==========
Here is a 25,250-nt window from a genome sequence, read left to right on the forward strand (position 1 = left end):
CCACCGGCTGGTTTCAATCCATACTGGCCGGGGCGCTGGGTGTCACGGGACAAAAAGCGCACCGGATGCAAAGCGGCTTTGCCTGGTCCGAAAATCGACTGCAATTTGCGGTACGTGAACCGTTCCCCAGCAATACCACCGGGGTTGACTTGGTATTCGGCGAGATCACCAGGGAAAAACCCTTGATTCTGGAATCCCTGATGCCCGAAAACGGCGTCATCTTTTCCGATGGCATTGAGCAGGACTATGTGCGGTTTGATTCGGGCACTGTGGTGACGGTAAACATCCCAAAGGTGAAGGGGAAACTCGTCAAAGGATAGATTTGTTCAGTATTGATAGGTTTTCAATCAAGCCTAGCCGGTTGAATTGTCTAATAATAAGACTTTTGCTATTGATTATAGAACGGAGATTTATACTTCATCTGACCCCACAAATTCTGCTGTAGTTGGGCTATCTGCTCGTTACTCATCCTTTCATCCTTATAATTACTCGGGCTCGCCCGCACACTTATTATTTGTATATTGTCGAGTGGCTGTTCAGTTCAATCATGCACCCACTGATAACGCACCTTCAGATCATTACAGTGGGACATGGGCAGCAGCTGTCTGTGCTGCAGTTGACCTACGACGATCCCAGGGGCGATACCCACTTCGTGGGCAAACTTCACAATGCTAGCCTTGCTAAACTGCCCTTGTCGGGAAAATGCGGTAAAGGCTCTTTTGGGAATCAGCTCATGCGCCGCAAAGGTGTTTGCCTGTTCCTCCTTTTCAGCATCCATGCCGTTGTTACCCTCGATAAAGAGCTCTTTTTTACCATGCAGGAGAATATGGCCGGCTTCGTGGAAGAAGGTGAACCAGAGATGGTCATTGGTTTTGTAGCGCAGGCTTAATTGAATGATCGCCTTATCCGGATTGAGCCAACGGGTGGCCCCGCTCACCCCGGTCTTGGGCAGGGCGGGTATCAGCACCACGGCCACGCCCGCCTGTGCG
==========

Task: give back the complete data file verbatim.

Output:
Here is a 25,250-nt window from a genome sequence, read left to right on the forward strand (position 1 = left end):
CCACCGGCTGGTTTCAATCCATACTGGCCGGGGCGCTGGGTGTCACGGGACAAAAAGCGCACCGGATGCAAAGCGGCTTTGCCTGGTCCGAAAATCGACTGCAATTTGCGGTACGTGAACCGTTCCCCAGCAATACCACCGGGGTTGACTTGGTATTCGGCGAGATCACCAGGGAAAAACCCTTGATTCTGGAATCCCTGATGCCCGAAAACGGCGTCATCTTTTCCGATGGCATTGAGCAGGACTATGTGCGGTTTGATTCGGGCACTGTGGTGACGGTAAACATCCCAAAGGTGAAGGGGAAACTCGTCAAAGGATAGATTTGTTCAGTATTGATAGGTTTTCAATCAAGCCTAGCCGGTTGAATTGTCTAATAATAAGACTTTTGCTATTGATTATAGAACGGAGATTTATACTTCATCTGACCCCACAAATTCTGCTGTAGTTGGGCTATCTGCTCGTTACTCATCCTTTCATCCTTATAATTACTCGGGCTCGCCCGCACACTTATTATTTGTATATTGTCGAGTGGCTGTTCAGTTCAATCATGCACCCACTGATAACGCACCTTCAGATCATTACAGTGGGACATGGGCAGCAGCTGTCTGTGCTGCAGTTGACCTACGACGATCCCAGGGGCGATACCCACTTCGTGGGCAAACTTCACAATGCTAGCCTTGCTAAACTGCCCTTGTCGGGAAAATGCGGTAAAGGCTCTTTTGGGAATCAGCTCATGCGCCGCAAAGGTGTTTGCCTGTTCCTCCTTTTCAGCATCCATGCCGTTGTTACCCTCGATAAAGAGCTCTTTTTTACCATGCAGGAGAATATGGCCGGCTTCGTGGAAGAAGGTGAACCAGAGATGGTCATTGGTTTTGTAGCGCAGGCTTAATTGAATGATCGCCTTATCCGGATTGAGCCAACGGGTGGCCCCGCTCACCCCGGTCTTGGGCAGGGCGGGTATCAGCACCACGGCCACGCCCGCCTGTGCG